Wednesday, May 28, 2008

Dropping Science: Part 1

There is a lot of scientific research that goes into cycling, including materials, technique, and physiology. And while some of this research is motivated by trying to make a new product to make the heirs of the Trek fortune slightly wealthier, lots of it addresses how our bodies respond to cycling and what we can do to keep them working as effectively as possible. So when I read that cyclists need to intake X amount of Y for every hour of exercise, I've been curious to find out where these numbers come from and how they apply to me. So to add some insight to this, I've been participating in a couple of clinical research studies. Yes, I've been playing human guinea pig. 

When I explain this to people (particularly people who do not write on cycling-related blogs), the following conversation typically ensues:
Me: "So I'm participating in this exercise science experiment."
Friend: "Huh, really? How much do you get paid to do that?"
Me: "Um, nothing."
Friend: "Nothing? Why are you doing it?"
Me: "For SCIENCE."
Friend: "You're an idiot."

Yes, so, as the first part of this series, I'll try to explain why I thought this would be a good idea.
1) For the benefit of Science. 
I work in the sciences, so I realize the importance of collaboration. So when I can help out a fellow scientist, well, how can I refuse?
2) For the benefit of cyclists.
When I watch those Gatorade commercials about how they tested it on University of Florida football players, I kinda feel bad for those players. I mean, regular, old school flavors taste like sweat, watered-down with generic orange drink, so I can only imagine that the prototype was even worse. Think of the poor dudes who had the formulation with too much salt. Or the dudes who had the formulation with not enough carbs. Or the dudes who had the formulation that contained natural alligator colors and flavors. We should salute these athletes. We should salute the persons who tested Heinz formulas 1-56. We should salute the unknown souls who tested Preparations A through G. We should salute the choosy mothers who didn't choose Jif. We should salute the people who tried, but were not satisfied with Pabst's red ribbon-winning brew and told those master brewers what they needed to do to improve it.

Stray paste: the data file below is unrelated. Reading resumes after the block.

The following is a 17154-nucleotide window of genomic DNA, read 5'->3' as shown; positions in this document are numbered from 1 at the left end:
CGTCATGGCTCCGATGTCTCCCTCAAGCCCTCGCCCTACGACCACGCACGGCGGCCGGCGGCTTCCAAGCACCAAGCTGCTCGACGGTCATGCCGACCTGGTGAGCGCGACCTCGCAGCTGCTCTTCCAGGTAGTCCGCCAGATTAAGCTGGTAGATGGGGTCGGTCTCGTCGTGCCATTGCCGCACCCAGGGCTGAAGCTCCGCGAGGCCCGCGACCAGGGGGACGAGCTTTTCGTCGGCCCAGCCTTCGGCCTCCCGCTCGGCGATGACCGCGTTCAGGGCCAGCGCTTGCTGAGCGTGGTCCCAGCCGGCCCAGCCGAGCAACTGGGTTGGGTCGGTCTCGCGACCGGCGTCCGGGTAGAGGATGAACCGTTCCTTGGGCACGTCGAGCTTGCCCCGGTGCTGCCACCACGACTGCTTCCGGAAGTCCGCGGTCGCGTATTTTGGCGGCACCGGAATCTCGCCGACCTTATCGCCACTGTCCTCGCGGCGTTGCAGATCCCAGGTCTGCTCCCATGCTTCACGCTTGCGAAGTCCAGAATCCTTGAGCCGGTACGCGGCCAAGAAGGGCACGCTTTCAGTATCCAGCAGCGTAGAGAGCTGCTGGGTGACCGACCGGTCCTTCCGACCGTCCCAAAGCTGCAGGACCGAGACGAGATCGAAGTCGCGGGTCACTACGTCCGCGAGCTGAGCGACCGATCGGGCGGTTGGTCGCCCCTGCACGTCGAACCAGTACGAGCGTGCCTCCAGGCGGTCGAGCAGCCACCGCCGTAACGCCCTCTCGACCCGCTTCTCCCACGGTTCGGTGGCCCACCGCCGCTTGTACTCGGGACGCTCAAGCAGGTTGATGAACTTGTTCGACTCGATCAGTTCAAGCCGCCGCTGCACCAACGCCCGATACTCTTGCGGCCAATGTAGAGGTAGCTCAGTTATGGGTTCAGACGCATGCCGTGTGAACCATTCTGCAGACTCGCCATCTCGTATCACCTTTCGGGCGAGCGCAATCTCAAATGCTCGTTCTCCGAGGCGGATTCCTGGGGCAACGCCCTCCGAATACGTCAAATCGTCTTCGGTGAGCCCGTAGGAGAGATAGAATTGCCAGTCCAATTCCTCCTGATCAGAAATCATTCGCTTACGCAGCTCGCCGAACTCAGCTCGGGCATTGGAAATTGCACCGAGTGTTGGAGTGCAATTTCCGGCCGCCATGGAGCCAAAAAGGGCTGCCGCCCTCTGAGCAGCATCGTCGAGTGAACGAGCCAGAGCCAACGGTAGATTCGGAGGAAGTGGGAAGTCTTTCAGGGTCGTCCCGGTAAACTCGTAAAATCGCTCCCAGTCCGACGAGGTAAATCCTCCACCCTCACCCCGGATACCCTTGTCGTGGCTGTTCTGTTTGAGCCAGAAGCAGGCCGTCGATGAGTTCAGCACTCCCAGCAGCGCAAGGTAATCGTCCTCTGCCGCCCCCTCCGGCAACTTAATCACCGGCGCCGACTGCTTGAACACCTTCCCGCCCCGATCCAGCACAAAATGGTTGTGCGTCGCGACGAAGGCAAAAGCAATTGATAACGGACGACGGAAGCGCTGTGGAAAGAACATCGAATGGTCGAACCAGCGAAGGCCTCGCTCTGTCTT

3) For my own motivation.
Some folks feel inspired by wearing the team kit of their favorite rider. Some folks feel inspired riding a pro-level race bike. Some folks have posters of their favorite rider winning a race or a grand tour stage. But the image I always conjure up in my mind is a rider in some lab somewhere, with a bunch of electrodes hooked up to them, maybe a tube in their mouth, suffering terribly, with a bunch of white-coated scientists looking on. This is hardcore. This, for some sick reason, is motivational.
4) For my own training.
An hour on the trainer at high intensity is an hour well spent. Which is to say, an hour on the trainer is a stupid and miserable experience. We ride bikes to get outside and have fun. And riding a trainer indoors satisfies neither of these virtues. However, it is an investment in making that time spent outdoors more enjoyable. Fitter. Faster. Feistier. Well, that's the theory, at least.
5) For my own science.
Knowledge is power. And I need to increase my power output. I figure, if I can figure out in all of this little factors like when, specifically, I need to eat and what I need to eat during a race, it could make a big difference. I don't really care what the sample population does. I want to figure out how I tick. 

And so we begin. In the next episode, The Experiment.


DukePirate said...

Your science: it blinds me.

DukePirate said...

Every time I glance at the title to this post I see "Doping Science." It's possible that the current state of professional cycling (and professional sports broadly, it should be noted) has got me a little jaded.